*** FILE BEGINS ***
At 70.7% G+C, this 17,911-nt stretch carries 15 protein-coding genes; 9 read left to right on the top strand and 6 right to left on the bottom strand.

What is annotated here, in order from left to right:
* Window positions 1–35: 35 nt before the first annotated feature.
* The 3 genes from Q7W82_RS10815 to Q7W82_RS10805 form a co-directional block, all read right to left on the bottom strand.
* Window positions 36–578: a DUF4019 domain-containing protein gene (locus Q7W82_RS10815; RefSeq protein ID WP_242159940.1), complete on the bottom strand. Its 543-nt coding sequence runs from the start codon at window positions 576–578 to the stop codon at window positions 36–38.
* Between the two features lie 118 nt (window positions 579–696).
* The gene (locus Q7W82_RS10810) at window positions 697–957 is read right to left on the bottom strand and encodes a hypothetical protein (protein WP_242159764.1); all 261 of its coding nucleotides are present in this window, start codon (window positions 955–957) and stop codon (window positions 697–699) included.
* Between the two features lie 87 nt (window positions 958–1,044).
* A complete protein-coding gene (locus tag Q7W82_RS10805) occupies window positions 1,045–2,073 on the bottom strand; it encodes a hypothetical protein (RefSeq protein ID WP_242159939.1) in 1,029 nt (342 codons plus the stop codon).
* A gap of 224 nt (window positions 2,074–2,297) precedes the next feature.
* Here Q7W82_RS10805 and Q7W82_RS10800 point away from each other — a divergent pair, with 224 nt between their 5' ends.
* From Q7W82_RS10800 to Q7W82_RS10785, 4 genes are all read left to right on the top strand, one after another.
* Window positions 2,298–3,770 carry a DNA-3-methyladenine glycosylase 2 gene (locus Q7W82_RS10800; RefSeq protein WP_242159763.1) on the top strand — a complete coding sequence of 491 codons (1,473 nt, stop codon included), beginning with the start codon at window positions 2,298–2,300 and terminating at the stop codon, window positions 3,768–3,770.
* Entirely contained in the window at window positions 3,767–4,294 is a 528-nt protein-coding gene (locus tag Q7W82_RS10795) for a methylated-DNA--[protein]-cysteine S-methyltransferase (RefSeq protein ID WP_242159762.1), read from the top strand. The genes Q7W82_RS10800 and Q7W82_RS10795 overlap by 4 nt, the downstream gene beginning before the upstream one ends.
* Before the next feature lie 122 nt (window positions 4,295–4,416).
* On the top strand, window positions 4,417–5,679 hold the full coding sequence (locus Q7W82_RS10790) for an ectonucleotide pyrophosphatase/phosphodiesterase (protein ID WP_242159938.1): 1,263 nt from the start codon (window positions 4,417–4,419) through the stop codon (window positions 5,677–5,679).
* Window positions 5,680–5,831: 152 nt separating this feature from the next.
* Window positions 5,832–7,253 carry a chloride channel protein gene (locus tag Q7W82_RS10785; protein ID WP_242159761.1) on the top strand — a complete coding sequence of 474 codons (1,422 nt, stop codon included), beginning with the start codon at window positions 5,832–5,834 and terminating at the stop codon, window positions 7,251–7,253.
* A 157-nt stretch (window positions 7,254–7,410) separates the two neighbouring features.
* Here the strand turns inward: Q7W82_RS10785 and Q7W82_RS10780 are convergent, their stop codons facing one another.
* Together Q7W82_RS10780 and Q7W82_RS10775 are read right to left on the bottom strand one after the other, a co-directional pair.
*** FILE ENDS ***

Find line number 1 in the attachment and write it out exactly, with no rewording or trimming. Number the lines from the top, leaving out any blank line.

At 70.7% G+C, this 17,911-nt stretch carries 15 protein-coding genes; 9 read left to right on the top strand and 6 right to left on the bottom strand.